There are many free utilities and websites capable of generating a random password for you. This might be useful if you cannot think or decide what unique password to use for your internet banking, emails, user account, and etc. A good password should consist of numbers, uppercase/lowercase letters, and symbols with at least 8 characters so that brute force attacks would potentially take so long as to be pointless.
If you’re using a shared computer, it is important that your user account password strength is strong enough to prevent tools like Ophcrack or Login Recovery from cracking it. If someone cracks your user account password, they have access to your files and possibly passwords that are saved in your web browser. They can also access your account and files without you knowing about it, unlike resetting or changing the password.
If you go User Accounts shortcut in Control Panel or the Computer Management tool, you can only find the option to change or set a new password. There’s nothing helpful about generating a secure random password. However, there is a command line tool built into Windows called Net that can create a random password for a user account.
Set Random User Account Password From Command Prompt
To automatically generate a random password for a user account using the Windows Net.exe tool, follow the steps below. It works on all versions of Windows from XP up to Windows 11.
1. Click the Start button or press the Win key and type cmd followed by holding Ctrl+Shift and pressing Enter.
2. Click the Yes button on the User Account Control window (If UAC is enabled) and a Command Prompt window will appear.
3. Type the following command to generate a random password for the user account. Simply replace the word Raymondcc in the command line below with the username that you want to set a random password. Type “Net User” on its own to get a list of account names available on the computer.
Net User Raymondcc /random
The new random password is generated and shown with the status message saying “The command completed successfully“. There is no need to supply the current password for the user account. The password length is set to eight characters long and cannot be changed. It will consist of upper and lower case letters, numbers, and special characters.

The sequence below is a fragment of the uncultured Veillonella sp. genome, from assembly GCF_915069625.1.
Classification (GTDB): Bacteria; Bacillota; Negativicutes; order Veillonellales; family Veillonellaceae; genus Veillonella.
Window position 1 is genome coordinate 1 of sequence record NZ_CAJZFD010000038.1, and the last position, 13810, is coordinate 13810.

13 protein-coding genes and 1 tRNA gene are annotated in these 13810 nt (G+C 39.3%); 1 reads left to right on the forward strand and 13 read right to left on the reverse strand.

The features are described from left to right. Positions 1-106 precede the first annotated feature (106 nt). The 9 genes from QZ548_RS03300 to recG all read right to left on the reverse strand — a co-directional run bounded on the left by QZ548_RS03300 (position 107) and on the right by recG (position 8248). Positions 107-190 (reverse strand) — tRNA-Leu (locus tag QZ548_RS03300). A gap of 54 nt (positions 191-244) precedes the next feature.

Make sure to memorize or save the password because you won’t be able to retrieve it once you close the console window. However, if you lose the password, you can simply run the Net random command again to get a new password (provided you haven’t logged out of Windows before doing so).
Getting An Error Running the Net Command
If you get the error message “System error 5 has occurred. Access is denied”, it means that your account doesn’t belong to the administrator group or you did not launch the command prompt as administrator. Pay special attention to step 1 above where we suggest you hold Ctrl+Shift followed by pressing Enter. Alternatively, right click cmd.exe in the Start menu and select “Run as administrator”.
This method will only work for local accounts and not online Microsoft accounts, it should also work on a domain.
Set User Account Password From a GUI Utility
While setting a random password from the command line for a user account is not that difficult, many people don’t like using a text based interface like Command Prompt. However, there is a simple little tool available where you can do the same thing from the comfort of a graphical user interface. And best of all, it’s made by us!
The Raymondcc User Account Password Changer (RUAPC for short) is a portable tool that we created back in 2017 to quickly and easily change or clear the passwords for Windows local user accounts. It includes an option to set a random password the same as the Net command does.
All you have to do is run the program (administrator access is required) and select a user account from the dropdown list. Check the “Random Password” box and click the Change button. If you are unhappy with the password it generates, simply press the Change button again to get a new one. Similar Net commands to above are run in the background.
We also have a slightly modified version of the original tool that performs the extra task of copying the created password to the clipboard. This makes it easier to save or memorize the password after the tool has been closed (because you can’t retrieve it after you click OK). However, this small change does make the tool more prone to being detected as malicious by security software such as Windows Defender.